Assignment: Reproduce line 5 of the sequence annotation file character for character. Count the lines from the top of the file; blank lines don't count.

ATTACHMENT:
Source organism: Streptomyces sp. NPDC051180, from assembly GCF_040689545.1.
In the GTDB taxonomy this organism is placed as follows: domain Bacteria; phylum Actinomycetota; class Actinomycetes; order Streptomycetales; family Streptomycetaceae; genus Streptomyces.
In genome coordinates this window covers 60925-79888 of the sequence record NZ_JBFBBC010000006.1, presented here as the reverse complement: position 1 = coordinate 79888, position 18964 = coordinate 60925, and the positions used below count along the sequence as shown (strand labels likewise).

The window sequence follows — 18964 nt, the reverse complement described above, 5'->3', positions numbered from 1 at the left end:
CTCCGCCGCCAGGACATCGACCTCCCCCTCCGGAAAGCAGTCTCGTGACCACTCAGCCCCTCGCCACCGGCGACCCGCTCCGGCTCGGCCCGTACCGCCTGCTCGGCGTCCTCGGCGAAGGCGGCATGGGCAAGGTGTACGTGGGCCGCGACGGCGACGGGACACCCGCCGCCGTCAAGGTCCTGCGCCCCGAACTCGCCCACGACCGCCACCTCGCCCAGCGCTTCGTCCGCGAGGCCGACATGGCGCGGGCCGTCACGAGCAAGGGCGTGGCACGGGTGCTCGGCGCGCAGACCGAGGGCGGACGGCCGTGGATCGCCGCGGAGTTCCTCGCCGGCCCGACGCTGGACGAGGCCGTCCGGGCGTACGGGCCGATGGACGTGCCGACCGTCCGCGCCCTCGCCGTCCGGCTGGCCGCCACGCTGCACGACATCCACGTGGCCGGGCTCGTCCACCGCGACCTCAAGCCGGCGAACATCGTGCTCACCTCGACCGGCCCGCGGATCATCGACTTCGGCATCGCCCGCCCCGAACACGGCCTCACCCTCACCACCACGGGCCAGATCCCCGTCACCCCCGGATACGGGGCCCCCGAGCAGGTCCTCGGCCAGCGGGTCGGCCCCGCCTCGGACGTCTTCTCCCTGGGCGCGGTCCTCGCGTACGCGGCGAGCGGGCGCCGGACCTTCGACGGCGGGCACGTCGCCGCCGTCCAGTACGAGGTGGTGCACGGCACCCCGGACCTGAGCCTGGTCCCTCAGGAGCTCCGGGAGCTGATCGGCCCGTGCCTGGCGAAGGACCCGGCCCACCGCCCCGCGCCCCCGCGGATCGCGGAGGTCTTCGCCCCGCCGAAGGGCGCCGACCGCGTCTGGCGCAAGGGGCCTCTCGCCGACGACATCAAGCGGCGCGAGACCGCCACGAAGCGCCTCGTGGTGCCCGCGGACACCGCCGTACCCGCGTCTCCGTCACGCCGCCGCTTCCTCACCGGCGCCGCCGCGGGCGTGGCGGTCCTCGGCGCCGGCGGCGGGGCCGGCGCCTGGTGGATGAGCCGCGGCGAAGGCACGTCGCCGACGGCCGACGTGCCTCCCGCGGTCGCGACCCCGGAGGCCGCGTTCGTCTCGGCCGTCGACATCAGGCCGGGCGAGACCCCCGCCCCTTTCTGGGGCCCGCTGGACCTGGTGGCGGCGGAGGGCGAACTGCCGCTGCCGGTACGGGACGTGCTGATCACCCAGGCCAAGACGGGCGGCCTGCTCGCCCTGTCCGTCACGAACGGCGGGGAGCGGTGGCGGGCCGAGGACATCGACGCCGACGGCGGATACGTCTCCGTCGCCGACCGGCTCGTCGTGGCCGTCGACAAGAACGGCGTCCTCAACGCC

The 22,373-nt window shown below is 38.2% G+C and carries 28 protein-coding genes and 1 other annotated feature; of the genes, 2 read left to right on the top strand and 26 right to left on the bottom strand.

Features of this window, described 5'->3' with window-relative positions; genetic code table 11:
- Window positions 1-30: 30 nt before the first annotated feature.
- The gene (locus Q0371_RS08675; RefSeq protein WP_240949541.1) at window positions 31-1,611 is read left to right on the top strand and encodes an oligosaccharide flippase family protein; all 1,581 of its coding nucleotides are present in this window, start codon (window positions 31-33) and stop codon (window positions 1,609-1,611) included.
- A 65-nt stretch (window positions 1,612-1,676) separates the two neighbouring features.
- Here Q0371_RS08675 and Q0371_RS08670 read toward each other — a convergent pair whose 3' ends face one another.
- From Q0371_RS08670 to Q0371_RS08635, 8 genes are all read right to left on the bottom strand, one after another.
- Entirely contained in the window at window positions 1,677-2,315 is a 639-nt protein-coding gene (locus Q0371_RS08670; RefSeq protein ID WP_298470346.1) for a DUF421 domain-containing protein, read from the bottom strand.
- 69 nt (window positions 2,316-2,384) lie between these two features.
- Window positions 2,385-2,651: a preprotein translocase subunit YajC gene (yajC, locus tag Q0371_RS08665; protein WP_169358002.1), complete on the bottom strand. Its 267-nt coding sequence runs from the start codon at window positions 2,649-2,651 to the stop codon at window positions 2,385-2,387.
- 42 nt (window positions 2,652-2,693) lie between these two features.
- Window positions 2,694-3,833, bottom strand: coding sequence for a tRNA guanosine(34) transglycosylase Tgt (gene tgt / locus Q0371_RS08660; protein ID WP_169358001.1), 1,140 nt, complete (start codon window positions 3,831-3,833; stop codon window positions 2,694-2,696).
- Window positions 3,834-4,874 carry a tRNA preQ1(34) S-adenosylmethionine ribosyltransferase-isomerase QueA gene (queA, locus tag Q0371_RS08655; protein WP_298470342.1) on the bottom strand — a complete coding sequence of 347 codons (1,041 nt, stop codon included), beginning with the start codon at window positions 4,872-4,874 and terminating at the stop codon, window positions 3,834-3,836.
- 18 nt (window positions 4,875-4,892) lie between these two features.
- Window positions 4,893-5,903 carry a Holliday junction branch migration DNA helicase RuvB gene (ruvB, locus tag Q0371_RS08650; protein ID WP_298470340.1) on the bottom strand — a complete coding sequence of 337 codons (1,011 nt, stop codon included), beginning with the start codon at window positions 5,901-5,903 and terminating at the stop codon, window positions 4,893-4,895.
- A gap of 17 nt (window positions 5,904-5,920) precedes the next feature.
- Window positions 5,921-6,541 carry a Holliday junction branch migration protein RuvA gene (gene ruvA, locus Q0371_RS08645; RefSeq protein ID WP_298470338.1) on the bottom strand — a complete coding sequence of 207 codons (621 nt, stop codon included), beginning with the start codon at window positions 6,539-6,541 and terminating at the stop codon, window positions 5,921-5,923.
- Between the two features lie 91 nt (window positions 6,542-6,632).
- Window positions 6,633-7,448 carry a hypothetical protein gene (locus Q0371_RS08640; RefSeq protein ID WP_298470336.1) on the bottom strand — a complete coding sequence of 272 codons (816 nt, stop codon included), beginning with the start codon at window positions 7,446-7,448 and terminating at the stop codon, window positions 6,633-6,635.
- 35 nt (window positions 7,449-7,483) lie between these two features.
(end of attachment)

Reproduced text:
CTCCGCCGCCAGGACATCGACCTCCCCCTCCGGAAAGCAGTCTCGTGACCACTCAGCCCCTCGCCACCGGCGACCCGCTCCGGCTCGGCCCGTACCGCCTGCTCGGCGTCCTCGGCGAAGGCGGCATGGGCAAGGTGTACGTGGGCCGCGACGGCGACGGGACACCCGCCGCCGTCAAGGTCCTGCGCCCCGAACTCGCCCACGACCGCCACCTCGCCCAGCGCTTCGTCCGCGAGGCCGACATGGCGCGGGCCGTCACGAGCAAGGGCGTGGCACGGGTGCTCGGCGCGCAGACCGAGGGCGGACGGCCGTGGATCGCCGCGGAGTTCCTCGCCGGCCCGACGCTGGACGAGGCCGTCCGGGCGTACGGGCCGATGGACGTGCCGACCGTCCGCGCCCTCGCCGTCCGGCTGGCCGCCACGCTGCACGACATCCACGTGGCCGGGCTCGTCCACCGCGACCTCAAGCCGGCGAACATCGTGCTCACCTCGACCGGCCCGCGGATCATCGACTTCGGCATCGCCCGCCCCGAACACGGCCTCACCCTCACCACCACGGGCCAGATCCCCGTCACCCCCGGATACGGGGCCCCCGAGCAGGTCCTCGGCCAGCGGGTCGGCCCCGCCTCGGACGTCTTCTCCCTGGGCGCGGTCCTCGCGTACGCGGCGAGCGGGCGCCGGACCTTCGACGGCGGGCACGTCGCCGCCGTCCAGTACGAGGTGGTGCACGGCACCCCGGACCTGAGCCTGGTCCCTCAGGAGCTCCGGGAGCTGATCGGCCCGTGCCTGGCGAAGGACCCGGCCCACCGCCCCGCGCCCCCGCGGATCGCGGAGGTCTTCGCCCCGCCGAAGGGCGCCGACCGCGTCTGGCGCAAGGGGCCTCTCGCCGACGACATCAAGCGGCGCGAGACCGCCACGAAGCGCCTCGTGGTGCCCGCGGACACCGCCGTACCCGCGTCTCCGTCACGCCGCCGCTTCCTCACCGGCGCCGCCGCGGGCGTGGCGGTCCTCGGCGCCGGCGGCGGGGCCGGCGCCTGGTGGATGAGCCGCGGCGAAGGCACGTCGCCGACGGCCGACGTGCCTCCCGCGGTCGCGACCCCGGAGGCCGCGTTCGTCTCGGCCGTCGACATCAGGCCGGGCGAGACCCCCGCCCCTTTCTGGGGCCCGCTGGACCTGGTGGCGGCGGAGGGCGAACTGCCGCTGCCGGTACGGGACGTGCTGATCACCCAGGCCAAGACGGGCGGCCTGCTCGCCCTGTCCGTCACGAACGGCGGGGAGCGGTGGCGGGCCGAGGACATCGACGCCGACGGCGGATACGTCTCCGTCGCCGACCGGCTCGTCGTGGCCGTCGACAAGAACGGCGTCCTCAACGCC